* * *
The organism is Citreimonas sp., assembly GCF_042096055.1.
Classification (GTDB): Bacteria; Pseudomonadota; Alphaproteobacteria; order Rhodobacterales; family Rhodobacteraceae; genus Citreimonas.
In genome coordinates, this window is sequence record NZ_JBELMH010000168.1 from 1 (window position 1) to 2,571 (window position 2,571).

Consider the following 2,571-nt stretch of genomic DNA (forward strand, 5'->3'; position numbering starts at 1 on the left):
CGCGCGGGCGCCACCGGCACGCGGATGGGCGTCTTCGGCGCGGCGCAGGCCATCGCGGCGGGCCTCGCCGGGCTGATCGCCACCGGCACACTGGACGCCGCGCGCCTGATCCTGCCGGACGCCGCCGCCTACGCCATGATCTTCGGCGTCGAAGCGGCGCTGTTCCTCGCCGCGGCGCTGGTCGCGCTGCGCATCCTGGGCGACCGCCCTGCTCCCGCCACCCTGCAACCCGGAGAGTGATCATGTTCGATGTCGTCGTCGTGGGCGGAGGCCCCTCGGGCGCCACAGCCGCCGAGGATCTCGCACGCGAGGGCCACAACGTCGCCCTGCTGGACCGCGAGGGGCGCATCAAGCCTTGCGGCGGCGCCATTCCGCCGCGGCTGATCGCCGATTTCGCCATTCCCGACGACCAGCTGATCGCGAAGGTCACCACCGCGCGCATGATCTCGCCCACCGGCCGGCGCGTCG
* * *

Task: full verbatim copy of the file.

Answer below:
The organism is Citreimonas sp., assembly GCF_042096055.1.
Classification (GTDB): Bacteria; Pseudomonadota; Alphaproteobacteria; order Rhodobacterales; family Rhodobacteraceae; genus Citreimonas.
In genome coordinates, this window is sequence record NZ_JBELMH010000168.1 from 1 (window position 1) to 2,571 (window position 2,571).

Consider the following 2,571-nt stretch of genomic DNA (forward strand, 5'->3'; position numbering starts at 1 on the left):
CGCGCGGGCGCCACCGGCACGCGGATGGGCGTCTTCGGCGCGGCGCAGGCCATCGCGGCGGGCCTCGCCGGGCTGATCGCCACCGGCACACTGGACGCCGCGCGCCTGATCCTGCCGGACGCCGCCGCCTACGCCATGATCTTCGGCGTCGAAGCGGCGCTGTTCCTCGCCGCGGCGCTGGTCGCGCTGCGCATCCTGGGCGACCGCCCTGCTCCCGCCACCCTGCAACCCGGAGAGTGATCATGTTCGATGTCGTCGTCGTGGGCGGAGGCCCCTCGGGCGCCACAGCCGCCGAGGATCTCGCACGCGAGGGCCACAACGTCGCCCTGCTGGACCGCGAGGGGCGCATCAAGCCTTGCGGCGGCGCCATTCCGCCGCGGCTGATCGCCGATTTCGCCATTCCCGACGACCAGCTGATCGCGAAGGTCACCACCGCGCGCATGATCTCGCCCACCGGCCGGCGCGTCG